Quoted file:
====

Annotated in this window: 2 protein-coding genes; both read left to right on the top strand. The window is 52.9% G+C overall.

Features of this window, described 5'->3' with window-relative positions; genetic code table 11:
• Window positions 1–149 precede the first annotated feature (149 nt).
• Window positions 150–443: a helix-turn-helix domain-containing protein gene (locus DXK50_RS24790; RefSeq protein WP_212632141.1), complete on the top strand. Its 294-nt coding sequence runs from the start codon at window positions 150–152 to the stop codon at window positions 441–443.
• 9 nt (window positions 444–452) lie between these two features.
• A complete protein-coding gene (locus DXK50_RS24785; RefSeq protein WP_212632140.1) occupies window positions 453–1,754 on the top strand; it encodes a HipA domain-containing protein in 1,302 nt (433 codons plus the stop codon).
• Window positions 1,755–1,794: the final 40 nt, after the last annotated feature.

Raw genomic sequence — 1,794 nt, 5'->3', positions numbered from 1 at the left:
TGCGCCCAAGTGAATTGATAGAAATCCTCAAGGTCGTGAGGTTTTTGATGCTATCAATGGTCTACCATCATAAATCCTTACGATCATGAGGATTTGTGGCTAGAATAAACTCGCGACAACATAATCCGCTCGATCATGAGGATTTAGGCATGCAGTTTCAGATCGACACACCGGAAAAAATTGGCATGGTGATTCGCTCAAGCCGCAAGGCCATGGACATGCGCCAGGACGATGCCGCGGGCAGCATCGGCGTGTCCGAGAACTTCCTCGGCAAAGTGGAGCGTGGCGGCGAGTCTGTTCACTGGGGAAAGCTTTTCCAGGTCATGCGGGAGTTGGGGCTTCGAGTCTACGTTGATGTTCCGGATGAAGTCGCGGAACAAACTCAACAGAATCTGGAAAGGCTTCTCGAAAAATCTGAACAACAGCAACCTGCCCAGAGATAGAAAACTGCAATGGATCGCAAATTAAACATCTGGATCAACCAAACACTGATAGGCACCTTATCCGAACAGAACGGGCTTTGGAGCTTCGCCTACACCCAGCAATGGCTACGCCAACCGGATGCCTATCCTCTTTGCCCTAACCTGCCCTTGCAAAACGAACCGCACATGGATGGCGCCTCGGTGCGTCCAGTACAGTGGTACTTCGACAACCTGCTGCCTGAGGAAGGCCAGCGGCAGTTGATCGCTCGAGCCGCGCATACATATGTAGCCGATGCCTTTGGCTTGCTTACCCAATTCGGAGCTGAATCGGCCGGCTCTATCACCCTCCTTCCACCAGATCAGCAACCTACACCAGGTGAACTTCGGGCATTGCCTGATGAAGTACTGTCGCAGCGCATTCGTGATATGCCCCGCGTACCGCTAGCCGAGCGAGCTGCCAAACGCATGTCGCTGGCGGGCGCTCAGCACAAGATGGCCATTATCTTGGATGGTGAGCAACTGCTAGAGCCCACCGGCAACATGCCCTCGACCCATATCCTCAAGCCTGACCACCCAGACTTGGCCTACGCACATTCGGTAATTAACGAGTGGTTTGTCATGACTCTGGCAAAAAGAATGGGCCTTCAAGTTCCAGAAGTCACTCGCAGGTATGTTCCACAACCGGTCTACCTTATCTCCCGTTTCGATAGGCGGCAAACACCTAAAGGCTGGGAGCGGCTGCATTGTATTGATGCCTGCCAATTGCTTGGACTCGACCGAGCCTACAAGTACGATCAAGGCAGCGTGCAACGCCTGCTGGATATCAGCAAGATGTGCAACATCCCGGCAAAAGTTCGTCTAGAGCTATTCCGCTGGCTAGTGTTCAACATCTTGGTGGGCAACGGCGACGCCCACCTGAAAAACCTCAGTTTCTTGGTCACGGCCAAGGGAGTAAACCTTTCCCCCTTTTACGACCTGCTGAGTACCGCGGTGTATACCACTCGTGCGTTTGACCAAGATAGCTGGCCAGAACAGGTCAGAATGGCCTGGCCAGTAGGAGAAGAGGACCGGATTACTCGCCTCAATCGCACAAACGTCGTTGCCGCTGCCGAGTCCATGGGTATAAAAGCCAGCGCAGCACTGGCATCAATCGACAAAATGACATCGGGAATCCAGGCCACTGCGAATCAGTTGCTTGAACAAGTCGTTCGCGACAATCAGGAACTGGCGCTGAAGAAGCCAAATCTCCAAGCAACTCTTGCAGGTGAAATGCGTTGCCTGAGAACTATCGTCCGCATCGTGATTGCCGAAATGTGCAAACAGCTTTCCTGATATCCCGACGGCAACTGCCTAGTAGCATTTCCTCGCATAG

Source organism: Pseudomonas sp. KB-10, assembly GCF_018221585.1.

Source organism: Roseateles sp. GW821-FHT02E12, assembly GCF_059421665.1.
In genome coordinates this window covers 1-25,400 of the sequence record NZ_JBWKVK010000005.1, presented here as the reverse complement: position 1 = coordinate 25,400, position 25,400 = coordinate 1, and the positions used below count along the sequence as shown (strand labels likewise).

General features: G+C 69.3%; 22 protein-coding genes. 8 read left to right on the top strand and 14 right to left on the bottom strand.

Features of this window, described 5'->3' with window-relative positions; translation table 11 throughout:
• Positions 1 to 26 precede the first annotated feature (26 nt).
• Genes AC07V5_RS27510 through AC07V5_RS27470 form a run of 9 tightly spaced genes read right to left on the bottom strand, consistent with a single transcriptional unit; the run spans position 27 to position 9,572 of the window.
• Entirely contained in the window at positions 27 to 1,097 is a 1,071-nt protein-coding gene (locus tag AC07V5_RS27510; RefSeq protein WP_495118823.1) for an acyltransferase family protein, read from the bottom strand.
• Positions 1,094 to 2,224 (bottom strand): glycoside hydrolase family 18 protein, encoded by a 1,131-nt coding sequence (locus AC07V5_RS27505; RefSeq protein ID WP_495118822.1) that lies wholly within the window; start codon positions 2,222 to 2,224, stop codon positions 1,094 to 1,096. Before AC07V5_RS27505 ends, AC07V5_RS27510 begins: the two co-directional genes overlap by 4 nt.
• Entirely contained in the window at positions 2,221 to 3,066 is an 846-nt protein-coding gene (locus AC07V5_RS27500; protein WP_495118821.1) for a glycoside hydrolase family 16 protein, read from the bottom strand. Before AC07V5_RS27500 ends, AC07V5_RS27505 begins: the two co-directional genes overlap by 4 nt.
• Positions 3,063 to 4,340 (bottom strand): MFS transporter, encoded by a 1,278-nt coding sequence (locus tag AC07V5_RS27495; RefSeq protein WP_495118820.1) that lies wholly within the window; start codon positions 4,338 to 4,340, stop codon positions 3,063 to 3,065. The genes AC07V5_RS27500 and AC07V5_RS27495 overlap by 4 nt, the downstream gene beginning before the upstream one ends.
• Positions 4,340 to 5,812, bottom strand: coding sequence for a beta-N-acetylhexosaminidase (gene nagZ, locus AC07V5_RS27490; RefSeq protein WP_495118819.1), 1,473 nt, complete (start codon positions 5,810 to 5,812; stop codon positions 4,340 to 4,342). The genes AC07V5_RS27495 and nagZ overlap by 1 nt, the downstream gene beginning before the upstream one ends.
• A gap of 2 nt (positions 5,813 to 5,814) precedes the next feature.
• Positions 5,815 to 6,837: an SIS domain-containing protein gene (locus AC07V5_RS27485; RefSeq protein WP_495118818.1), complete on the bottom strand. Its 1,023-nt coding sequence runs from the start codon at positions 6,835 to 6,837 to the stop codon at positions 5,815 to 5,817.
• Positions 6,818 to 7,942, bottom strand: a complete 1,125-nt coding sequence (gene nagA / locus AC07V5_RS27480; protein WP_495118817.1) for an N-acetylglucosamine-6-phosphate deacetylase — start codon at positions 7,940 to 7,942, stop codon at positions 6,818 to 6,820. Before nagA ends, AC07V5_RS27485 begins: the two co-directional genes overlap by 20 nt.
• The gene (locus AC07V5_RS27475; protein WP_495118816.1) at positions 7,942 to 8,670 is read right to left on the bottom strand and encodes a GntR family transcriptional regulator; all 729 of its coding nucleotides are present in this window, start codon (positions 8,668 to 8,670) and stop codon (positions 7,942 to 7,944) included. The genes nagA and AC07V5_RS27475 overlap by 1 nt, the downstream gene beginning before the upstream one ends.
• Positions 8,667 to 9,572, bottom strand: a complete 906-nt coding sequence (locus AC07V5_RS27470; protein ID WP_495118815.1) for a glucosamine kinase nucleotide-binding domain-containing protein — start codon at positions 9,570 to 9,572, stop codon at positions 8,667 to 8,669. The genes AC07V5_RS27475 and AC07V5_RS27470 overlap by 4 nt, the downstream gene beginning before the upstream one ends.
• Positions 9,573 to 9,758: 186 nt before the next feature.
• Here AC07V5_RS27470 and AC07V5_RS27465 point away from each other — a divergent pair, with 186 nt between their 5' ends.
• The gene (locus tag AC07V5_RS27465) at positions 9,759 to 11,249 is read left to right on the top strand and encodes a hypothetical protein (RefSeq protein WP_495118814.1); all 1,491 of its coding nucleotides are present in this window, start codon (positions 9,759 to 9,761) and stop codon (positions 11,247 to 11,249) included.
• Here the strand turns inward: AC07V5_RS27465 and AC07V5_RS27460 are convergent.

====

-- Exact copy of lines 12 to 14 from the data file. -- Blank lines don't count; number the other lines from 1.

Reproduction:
In genome coordinates this window covers 1-25,400 of the sequence record NZ_JBWKVK010000005.1, presented here as the reverse complement: position 1 = coordinate 25,400, position 25,400 = coordinate 1, and the positions used below count along the sequence as shown (strand labels likewise).

General features: G+C 69.3%; 22 protein-coding genes. 8 read left to right on the top strand and 14 right to left on the bottom strand.

Features of this window, described 5'->3' with window-relative positions; translation table 11 throughout: